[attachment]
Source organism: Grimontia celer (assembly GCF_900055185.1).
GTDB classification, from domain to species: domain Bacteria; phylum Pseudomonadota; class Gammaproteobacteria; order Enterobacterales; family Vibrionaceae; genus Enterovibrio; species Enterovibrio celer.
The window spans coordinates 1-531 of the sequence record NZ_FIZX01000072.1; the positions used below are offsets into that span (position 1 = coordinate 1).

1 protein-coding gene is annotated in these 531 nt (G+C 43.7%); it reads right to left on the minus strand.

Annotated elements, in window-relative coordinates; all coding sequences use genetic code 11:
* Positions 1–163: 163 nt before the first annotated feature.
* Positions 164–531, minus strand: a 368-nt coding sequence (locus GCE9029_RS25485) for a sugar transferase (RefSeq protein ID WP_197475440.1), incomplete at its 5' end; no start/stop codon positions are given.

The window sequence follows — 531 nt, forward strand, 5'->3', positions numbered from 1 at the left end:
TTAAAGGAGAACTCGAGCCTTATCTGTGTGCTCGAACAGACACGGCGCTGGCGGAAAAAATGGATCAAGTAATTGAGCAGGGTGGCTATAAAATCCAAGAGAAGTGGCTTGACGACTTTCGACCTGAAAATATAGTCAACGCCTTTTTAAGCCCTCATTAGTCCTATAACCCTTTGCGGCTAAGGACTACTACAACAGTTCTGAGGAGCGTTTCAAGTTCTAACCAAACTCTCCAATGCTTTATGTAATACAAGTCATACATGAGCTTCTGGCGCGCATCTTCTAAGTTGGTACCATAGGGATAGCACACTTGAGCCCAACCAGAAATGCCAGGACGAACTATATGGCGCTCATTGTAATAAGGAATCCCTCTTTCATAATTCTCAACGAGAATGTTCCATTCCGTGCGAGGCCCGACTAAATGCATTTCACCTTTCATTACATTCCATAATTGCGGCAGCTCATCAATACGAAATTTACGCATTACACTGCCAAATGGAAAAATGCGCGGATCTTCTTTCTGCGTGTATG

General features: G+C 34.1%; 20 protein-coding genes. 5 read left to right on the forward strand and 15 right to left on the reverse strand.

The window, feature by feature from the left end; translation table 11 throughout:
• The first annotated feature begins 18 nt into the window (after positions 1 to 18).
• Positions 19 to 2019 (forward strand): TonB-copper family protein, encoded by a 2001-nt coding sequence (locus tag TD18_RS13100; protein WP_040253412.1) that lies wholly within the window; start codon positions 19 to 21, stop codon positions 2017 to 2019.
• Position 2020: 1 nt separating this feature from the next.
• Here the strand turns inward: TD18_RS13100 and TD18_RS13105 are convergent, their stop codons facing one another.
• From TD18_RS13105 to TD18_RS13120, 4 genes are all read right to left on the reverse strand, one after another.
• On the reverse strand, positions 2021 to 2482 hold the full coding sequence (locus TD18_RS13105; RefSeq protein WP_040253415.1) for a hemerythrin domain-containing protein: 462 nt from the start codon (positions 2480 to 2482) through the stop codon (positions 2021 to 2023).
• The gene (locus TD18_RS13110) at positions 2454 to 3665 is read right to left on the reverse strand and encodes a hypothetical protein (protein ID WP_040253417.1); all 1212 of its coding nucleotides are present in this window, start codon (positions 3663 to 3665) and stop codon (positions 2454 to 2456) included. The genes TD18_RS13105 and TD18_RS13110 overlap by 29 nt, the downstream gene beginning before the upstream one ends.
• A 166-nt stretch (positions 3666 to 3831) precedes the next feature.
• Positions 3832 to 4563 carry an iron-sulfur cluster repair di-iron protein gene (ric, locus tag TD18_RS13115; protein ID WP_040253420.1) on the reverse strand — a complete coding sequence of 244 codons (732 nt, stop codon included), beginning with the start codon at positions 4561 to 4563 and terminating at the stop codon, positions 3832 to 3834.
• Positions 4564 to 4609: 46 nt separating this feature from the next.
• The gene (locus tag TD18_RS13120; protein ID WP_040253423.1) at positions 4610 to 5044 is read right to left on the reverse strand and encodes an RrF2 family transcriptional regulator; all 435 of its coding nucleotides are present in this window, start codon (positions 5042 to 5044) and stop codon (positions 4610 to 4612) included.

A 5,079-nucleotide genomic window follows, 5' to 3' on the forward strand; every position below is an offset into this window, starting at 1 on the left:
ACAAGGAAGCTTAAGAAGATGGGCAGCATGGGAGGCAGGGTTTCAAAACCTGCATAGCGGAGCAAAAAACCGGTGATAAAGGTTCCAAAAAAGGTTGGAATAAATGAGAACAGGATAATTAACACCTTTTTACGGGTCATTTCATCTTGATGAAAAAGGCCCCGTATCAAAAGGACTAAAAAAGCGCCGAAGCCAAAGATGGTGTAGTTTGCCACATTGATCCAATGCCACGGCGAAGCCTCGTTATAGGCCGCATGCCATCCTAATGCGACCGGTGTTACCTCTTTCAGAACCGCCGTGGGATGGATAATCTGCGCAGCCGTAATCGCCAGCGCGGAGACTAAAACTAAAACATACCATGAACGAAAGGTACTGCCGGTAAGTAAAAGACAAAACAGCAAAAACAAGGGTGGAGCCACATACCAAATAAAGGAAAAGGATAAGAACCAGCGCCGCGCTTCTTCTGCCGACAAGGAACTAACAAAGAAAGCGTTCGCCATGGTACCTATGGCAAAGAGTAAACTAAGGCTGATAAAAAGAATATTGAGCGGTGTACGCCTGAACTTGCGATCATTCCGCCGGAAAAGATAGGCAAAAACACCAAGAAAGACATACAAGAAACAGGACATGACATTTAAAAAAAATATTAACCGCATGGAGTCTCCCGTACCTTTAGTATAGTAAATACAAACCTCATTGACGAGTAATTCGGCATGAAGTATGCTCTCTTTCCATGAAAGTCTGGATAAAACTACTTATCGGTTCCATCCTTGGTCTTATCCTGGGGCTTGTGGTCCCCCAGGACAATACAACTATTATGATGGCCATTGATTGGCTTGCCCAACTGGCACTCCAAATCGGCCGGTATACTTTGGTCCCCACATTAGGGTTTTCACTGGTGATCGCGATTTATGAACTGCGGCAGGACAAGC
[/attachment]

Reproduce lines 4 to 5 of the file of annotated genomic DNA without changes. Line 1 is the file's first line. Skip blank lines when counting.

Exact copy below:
1 protein-coding gene is annotated in these 531 nt (G+C 43.7%); it reads right to left on the minus strand.

Annotated elements, in window-relative coordinates; all coding sequences use genetic code 11: